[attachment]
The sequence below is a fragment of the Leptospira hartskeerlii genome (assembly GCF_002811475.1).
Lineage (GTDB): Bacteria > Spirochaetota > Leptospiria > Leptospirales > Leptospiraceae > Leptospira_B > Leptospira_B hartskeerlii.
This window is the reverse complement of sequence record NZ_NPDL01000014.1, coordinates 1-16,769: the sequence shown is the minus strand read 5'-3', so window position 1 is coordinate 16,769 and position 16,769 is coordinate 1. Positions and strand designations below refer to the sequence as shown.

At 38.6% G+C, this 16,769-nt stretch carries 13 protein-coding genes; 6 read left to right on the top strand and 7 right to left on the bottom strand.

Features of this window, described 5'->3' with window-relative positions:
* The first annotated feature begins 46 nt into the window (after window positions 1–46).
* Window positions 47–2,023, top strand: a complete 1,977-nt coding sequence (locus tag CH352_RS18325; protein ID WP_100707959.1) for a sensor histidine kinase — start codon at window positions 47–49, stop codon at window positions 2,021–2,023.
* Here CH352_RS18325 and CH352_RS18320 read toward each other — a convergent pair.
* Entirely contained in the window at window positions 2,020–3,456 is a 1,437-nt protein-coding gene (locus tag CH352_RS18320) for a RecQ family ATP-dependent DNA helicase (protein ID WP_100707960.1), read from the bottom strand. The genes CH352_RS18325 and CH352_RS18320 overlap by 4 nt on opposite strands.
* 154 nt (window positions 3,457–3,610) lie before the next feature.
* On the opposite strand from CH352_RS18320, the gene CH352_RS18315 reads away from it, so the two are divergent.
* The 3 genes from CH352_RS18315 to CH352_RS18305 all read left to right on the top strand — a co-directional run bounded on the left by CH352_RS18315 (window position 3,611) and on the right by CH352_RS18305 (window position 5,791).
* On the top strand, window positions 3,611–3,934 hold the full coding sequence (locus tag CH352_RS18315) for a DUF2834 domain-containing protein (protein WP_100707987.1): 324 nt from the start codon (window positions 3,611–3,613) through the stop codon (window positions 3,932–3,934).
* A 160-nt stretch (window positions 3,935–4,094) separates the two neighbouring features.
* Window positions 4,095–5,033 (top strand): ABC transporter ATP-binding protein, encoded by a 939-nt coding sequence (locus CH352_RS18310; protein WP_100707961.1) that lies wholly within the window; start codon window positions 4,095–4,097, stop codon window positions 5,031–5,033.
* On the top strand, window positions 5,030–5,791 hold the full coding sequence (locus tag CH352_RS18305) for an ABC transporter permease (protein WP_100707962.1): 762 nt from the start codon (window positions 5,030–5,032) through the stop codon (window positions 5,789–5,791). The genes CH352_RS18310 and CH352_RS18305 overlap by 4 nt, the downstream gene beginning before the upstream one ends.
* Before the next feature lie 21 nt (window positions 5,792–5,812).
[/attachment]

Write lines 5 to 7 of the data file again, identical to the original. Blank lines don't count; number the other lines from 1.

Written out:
Features of this window, described 5'->3' with window-relative positions:
* The first annotated feature begins 46 nt into the window (after window positions 1–46).
* Window positions 47–2,023, top strand: a complete 1,977-nt coding sequence (locus tag CH352_RS18325; protein ID WP_100707959.1) for a sensor histidine kinase — start codon at window positions 47–49, stop codon at window positions 2,021–2,023.